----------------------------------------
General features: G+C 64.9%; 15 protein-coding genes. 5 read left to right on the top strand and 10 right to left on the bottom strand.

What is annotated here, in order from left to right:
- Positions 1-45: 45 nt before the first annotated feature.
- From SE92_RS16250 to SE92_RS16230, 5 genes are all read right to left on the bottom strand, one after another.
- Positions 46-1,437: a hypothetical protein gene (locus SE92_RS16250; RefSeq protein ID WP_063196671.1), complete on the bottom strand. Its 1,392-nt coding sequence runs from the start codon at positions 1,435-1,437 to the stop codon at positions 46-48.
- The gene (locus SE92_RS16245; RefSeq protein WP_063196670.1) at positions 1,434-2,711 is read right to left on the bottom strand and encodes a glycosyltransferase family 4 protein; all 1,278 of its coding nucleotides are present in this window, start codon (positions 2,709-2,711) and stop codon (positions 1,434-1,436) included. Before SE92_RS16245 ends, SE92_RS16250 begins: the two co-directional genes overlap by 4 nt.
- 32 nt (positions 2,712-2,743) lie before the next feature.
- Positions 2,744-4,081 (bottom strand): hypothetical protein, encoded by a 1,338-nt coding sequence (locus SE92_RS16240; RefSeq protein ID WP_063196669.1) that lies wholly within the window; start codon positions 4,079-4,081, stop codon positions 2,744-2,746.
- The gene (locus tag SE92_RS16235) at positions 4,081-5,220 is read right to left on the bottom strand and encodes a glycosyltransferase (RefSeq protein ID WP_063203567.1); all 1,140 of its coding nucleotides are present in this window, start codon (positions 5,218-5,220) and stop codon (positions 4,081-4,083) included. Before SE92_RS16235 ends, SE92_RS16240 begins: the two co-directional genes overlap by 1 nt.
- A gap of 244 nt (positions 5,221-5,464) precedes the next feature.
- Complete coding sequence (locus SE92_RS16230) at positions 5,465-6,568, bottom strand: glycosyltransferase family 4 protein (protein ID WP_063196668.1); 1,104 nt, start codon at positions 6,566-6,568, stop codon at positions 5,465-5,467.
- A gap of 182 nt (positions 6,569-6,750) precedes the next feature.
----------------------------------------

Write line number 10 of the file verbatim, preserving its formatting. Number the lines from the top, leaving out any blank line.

- A gap of 244 nt (positions 5,221-5,464) precedes the next feature.